Street Guy

Written by IMPROV

(quotes by memory only, and definitely not accurate)

There is a story I'd like to tell that happened to me not too long ago, while I was living in Toronto. I was on my way home from work. It had been raining in the morning, so I had taken the subway instead of riding my bike, and so I found myself walking home, way beyond midnight. Walking up Yonge Street at this hour might be a bit scary for quite a few people, but I've gotten quite used to it. Of course, walking is somewhat scarier than riding.

I have almost reached College, when a guy stops me and asks for the time. It is quite obvious that this person has not had a bed for quite a while. I tell him that it's 4am. He thanks, and we both continue in each our direction. Then he turns around and shouts after me. "Hey, could you spare me a Looney (A Canadian dollar) for a cup of coffee?” I shake my head.

"Sorry," I tell him. "I can't"

He then walks back up to me and say that he can understand that I might be worried about him using it for drugs or things like that. And as (way too) deep my hear is, I tell him I would buy him a cup of coffee, but I will not give him no Looney. He agrees. So we walk up to the Italian bakery on the corner of Yonge/Carlton/College, I buy us both each our cup of coffee. Again he asks for money, because he will get hungry later on. I ask him if he wants something to eat, and I’d buy him something to eat.

"No, I'm not hungry right now. I will get hungry later on. Could you just spare a Looney?" I tell him no, I would buy him something to eat, but I wouldn't give him a Looney.

We sit down by a table, and he starts telling about himself. He was from Winnipeg, and had been on the street for twenty years. He had in fact walked from Winnipeg to Toronto. He said he had been all over Canada, he had seen it all.

He said that his sister wanted him to get back to Winnipeg, but he just couldn't face her. He showed me the letter. It looked as if it had been written by a six year old who had just learned how to write. “By the time you read this," it said, "I'm probably dead. I don't know how long how much longer I can go on like this." It was a letter of despair. It told how he was back on drugs. How he couldn't hold a job. How he couldn't find his place in the world. But more importantly, how he found it so difficult to live with the memories.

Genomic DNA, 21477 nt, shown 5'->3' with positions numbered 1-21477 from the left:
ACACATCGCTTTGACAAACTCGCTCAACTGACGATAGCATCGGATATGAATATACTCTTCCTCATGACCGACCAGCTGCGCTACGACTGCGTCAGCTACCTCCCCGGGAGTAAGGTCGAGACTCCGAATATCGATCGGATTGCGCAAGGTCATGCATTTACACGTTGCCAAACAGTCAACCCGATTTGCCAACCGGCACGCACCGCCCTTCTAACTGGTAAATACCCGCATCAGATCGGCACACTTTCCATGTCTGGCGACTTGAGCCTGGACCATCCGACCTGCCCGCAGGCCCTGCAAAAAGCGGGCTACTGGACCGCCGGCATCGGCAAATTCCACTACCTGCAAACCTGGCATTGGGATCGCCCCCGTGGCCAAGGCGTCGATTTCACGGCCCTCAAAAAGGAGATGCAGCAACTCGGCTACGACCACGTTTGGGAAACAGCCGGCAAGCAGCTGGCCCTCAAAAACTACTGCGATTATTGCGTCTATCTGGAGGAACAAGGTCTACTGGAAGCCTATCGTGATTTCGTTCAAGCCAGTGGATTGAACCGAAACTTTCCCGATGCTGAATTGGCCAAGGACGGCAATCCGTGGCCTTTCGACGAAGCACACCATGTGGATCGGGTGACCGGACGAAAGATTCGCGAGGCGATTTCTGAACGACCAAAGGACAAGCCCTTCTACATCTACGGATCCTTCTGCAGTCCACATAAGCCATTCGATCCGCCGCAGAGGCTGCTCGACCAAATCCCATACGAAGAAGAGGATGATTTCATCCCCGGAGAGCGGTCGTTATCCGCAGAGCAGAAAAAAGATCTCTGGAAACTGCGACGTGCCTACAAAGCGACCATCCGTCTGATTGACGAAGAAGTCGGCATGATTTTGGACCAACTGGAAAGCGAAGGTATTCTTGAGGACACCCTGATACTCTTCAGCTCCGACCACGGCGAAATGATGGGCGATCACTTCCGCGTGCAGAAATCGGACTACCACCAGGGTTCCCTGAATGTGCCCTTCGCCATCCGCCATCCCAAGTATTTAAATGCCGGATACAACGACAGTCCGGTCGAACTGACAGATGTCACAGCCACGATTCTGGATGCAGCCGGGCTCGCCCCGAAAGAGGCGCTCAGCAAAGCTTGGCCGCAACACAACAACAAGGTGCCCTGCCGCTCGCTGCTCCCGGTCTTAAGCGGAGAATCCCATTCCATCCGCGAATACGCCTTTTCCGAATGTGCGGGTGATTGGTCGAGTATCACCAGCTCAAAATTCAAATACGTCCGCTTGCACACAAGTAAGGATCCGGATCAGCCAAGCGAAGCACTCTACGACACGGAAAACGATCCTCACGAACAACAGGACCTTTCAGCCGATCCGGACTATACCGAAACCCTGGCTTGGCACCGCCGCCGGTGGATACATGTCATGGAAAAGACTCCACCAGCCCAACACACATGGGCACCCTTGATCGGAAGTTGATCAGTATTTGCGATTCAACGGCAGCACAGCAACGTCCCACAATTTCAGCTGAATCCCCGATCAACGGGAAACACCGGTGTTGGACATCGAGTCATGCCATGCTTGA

"I want to ask her," he said. "How do you get by? How can you live with yourself? She keeps telling me to put the past behind me. But I can’t." I didn't know what his past was all about, but I assured him that most likely, whatever it was, it probably wasn't about him. And so he started telling me his story.

He was eight years old. His sister was six. They had both been tied down. Spread eagled. "TOO MUCH INFORMATION" I was crying inside myself. Luckily his details stopped there. They had both been sexually abused by some guy that their mom had trusted. It had been going on for quite a while before she knew. He could remember how his sister had been crying. How he wanted to help her, but couldn't. How the guy tried to convince them that it was natural.

"How can I live with that?" he asked. He showed me a number of scars on both his wrists. "I'm ashamed of these. I want to hide them away when I walk down the street." Several of the scars were across, but one scar was indeed along the artery. "I've tried to kill myself so many times, but there has always been somebody that saved me. Why?"

"You are still worth something," I told him. "I have never experienced what you have experienced, but this did not happen because you deserved it, but because this guy was really bad. That it happened to you was circumstantial. It was not because of you, but because of him." I didn't expect him to get it immediately, it might well take a few days before it would sink in.

"You must think I'm really low," he said.

"No, you're worth as much as anybody else." I tried to reassure him.

"You have only lived a different life, experienced different things. I can’t possibly see the world exactly the same way you do, and without that, I can't possibly judge you or anybody else."